In the meantime a little beer porn:





Those are the homegrown and homemalted grains on the right, and the resultant beer on the left. It's a little bit darker (more orange) than an all-pale malt grist, right? Hmm, hard to say, but you can taste the crystal malt for sure.
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Old 09-12-2012, 05:48 AM   #198
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Looks delicious! Is that the fresh hop beer that's on the tap there in the glass?

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Old 09-12-2012, 05:50 AM   #199
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Looks delicious! Is that the fresh hop beer that's on the tap there in the glass?
Yes, that's Fresh Hop in the glass. Oh, and just for clarification, Fresh Hop is the one that got the homemade malt.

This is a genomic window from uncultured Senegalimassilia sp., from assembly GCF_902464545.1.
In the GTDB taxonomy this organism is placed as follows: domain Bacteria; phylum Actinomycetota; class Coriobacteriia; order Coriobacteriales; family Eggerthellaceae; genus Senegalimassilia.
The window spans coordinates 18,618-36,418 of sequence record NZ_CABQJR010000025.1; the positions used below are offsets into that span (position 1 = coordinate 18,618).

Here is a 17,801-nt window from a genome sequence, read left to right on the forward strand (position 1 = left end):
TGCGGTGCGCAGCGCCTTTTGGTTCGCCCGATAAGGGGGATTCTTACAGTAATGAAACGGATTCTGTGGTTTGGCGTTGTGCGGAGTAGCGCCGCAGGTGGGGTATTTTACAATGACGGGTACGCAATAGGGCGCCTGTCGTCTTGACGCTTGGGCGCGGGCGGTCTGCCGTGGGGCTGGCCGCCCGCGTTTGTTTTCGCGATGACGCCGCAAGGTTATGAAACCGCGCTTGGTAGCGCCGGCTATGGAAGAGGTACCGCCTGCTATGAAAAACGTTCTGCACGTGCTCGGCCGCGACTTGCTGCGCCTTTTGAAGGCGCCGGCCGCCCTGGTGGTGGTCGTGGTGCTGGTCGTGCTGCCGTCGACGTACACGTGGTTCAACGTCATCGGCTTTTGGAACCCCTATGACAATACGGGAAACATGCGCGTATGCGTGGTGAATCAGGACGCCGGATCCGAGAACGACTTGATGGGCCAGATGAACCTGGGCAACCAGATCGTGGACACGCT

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Old 10-11-2012, 05:23 PM   #200
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Default Barley is growing!

Just a quick "bump" to this thread, and an update on what I've got going on:

I requested 4 cultivars from the USDA, and to my surprise, they arrived at my place in a couple of days. The particular varieties were: Bere (6-row spring, British landrace that's probably been continuously cultivated since the Viking invasions), Hana (2-row spring, Moravian variety used in the first Pilsners), Maris Otter (2-row winter, English), and Halcyon (2-row winter, English, descended from Maris Otter, bred for higher yields). I also ordered some Conlon (2-row spring) commercially, so I would have a large enough plot of barley to do something with.